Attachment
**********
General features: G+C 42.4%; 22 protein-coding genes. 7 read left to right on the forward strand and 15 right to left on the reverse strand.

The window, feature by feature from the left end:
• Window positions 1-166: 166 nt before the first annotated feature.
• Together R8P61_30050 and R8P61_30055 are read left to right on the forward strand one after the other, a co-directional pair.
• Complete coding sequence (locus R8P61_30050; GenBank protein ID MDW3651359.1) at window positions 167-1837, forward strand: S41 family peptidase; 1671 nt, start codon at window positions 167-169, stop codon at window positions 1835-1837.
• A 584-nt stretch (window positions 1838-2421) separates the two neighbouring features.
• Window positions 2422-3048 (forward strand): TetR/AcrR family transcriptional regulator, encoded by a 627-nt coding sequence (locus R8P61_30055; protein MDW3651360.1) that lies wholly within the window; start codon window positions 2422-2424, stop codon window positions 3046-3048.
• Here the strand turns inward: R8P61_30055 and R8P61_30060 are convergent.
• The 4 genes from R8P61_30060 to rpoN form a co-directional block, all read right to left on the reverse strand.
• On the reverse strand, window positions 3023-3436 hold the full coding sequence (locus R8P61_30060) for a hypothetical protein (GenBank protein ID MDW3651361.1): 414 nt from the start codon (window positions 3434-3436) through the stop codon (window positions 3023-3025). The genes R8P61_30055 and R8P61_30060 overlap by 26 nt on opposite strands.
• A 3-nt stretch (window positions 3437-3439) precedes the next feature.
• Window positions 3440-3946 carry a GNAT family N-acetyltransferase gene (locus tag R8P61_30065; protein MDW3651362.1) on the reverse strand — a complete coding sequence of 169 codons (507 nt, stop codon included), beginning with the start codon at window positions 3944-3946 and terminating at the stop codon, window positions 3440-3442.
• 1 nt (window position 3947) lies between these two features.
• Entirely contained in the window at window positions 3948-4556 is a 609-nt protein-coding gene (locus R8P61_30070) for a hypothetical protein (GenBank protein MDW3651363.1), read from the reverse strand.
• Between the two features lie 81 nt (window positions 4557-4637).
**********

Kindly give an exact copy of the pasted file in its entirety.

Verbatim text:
General features: G+C 42.4%; 22 protein-coding genes. 7 read left to right on the forward strand and 15 right to left on the reverse strand.

The window, feature by feature from the left end:
• Window positions 1-166: 166 nt before the first annotated feature.
• Together R8P61_30050 and R8P61_30055 are read left to right on the forward strand one after the other, a co-directional pair.
• Complete coding sequence (locus R8P61_30050; GenBank protein ID MDW3651359.1) at window positions 167-1837, forward strand: S41 family peptidase; 1671 nt, start codon at window positions 167-169, stop codon at window positions 1835-1837.
• A 584-nt stretch (window positions 1838-2421) separates the two neighbouring features.
• Window positions 2422-3048 (forward strand): TetR/AcrR family transcriptional regulator, encoded by a 627-nt coding sequence (locus R8P61_30055; protein MDW3651360.1) that lies wholly within the window; start codon window positions 2422-2424, stop codon window positions 3046-3048.
• Here the strand turns inward: R8P61_30055 and R8P61_30060 are convergent.
• The 4 genes from R8P61_30060 to rpoN form a co-directional block, all read right to left on the reverse strand.
• On the reverse strand, window positions 3023-3436 hold the full coding sequence (locus R8P61_30060) for a hypothetical protein (GenBank protein ID MDW3651361.1): 414 nt from the start codon (window positions 3434-3436) through the stop codon (window positions 3023-3025). The genes R8P61_30055 and R8P61_30060 overlap by 26 nt on opposite strands.
• A 3-nt stretch (window positions 3437-3439) precedes the next feature.
• Window positions 3440-3946 carry a GNAT family N-acetyltransferase gene (locus tag R8P61_30065; protein MDW3651362.1) on the reverse strand — a complete coding sequence of 169 codons (507 nt, stop codon included), beginning with the start codon at window positions 3944-3946 and terminating at the stop codon, window positions 3440-3442.
• 1 nt (window position 3947) lies between these two features.
• Entirely contained in the window at window positions 3948-4556 is a 609-nt protein-coding gene (locus R8P61_30070) for a hypothetical protein (GenBank protein MDW3651363.1), read from the reverse strand.
• Between the two features lie 81 nt (window positions 4557-4637).